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Talking It Through

So many words have streamed out of Newtown to the nation and the world in the past month. Some days, it seemed like there was never more than 10 or 20 feet between any given resident and a microphone waiting for his or her answer to a dog-eared menu of stock questions about one’s emotional state, fears and hopes, or to this comment or that uttered by this personage or that. All in all, those Newtowners who so suddenly found themselves engaged in conversation with a world so curious about all things local acquitted themselves with dignity and intelligence, and more than a little forbearance. We are most proud, however, of those parents of slain children who faced a gymnasium full of jostling journalists, recording equipment, and unblinking cameras at Edmond Town Hall on January 14. They spoke of their resolve to have the memory of their children’s lives serve as a beacon to guide a nation floundering for direction in the wake of the tragedy in Sandy Hook. Their voices, though shaken at times and fraught with grief, were, nonetheless, strong and unequivocal in their message: all senseless violence — but especially against children — must stop, and Sandy Hook must be the place where it stops.

Sandy Hook Promise, the newly formed group that provided the opportunity for these parents to speak out in a supportive environment, hopes to foster a national discussion of the issues associated with the tragedy: gun violence, mental health, and safety — not just in schools but in all public places. That discussion, which has been taken up now in coffee shops and corridors of power in every state of the union and in the nation’s capital, quite literally, starts right here in Newtown. And so far, Newtown has presented itself as a model of discourse that is sensitive yet uncompromising, compassionate yet rigorous, and urgent in its questioning yet patient in the search for answers.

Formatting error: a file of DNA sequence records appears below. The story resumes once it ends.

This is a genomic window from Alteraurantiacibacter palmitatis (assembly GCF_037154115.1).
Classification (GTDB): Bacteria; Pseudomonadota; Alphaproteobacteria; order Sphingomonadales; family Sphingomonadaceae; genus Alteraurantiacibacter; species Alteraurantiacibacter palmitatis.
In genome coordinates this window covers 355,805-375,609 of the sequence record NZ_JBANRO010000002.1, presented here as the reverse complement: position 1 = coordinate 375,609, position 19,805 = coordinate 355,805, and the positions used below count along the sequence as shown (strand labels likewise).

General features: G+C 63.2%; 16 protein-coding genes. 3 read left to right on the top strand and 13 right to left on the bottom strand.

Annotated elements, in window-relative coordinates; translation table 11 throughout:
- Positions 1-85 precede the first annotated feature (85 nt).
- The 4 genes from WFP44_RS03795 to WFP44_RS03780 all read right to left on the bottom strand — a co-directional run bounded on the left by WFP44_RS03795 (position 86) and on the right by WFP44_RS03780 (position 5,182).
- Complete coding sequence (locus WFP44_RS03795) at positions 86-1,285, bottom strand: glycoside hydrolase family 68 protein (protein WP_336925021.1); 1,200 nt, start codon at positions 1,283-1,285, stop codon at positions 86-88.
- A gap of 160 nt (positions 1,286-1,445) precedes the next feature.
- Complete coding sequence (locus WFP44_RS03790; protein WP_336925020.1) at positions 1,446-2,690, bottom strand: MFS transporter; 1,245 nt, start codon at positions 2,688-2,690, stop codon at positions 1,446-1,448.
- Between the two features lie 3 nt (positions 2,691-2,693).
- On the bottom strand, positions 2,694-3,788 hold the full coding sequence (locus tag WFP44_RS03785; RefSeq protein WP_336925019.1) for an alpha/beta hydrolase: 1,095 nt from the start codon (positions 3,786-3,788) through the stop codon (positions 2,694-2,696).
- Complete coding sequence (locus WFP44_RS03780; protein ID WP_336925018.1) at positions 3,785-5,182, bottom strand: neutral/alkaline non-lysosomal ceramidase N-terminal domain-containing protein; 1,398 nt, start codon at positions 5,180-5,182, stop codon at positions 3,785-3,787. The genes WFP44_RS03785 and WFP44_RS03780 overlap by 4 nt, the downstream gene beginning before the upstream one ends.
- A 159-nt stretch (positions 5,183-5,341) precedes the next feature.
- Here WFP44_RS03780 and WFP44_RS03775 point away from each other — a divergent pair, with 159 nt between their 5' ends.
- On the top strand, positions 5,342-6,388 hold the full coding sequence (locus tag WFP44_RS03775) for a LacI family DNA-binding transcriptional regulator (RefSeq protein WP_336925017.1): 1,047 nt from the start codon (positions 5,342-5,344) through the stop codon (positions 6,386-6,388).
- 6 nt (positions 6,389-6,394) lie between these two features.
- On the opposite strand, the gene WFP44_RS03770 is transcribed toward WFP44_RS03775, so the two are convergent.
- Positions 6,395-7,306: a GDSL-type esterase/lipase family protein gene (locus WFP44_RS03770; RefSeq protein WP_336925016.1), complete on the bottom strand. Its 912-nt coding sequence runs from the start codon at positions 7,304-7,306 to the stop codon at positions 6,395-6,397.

The local conversation about the traumatic events in Sandy Hook on 12/14 is likely to continue for years and will shape our town for decades. It will influence nearly every facet of community life, from quantifiable financial and brick-and-mortar issues associated with the future of the Sandy Hook School, to the less quantifiable challenge of identifying and treating mental health problems before they reach a flashpoint. Underlying the many fundamental questions we must address in months and years ahead is the continuing question of our identity as a town. Who are we, and who will be become? Will our disagreements devolve into intractable divisions, or will our sense of community allow the discussion to evolve and cohere? Coherence or incoherence? The choice is ours.

Listening to each other, of course, is key to making the right choice. To that end, The Bee is introducing a new feature in this week’s edition called “Talking It Through” on page A-2.  The column will allow us to listen to different voices and different ideas, insights, and practical observations that may help the conversation stay on track, stay positive, and stay true to the spirit of Newtown — a spirit that has delivered us so far through our town’s darkest days and now points us to a better future.

More stories like this: 12/14. Sandy Hook Promise
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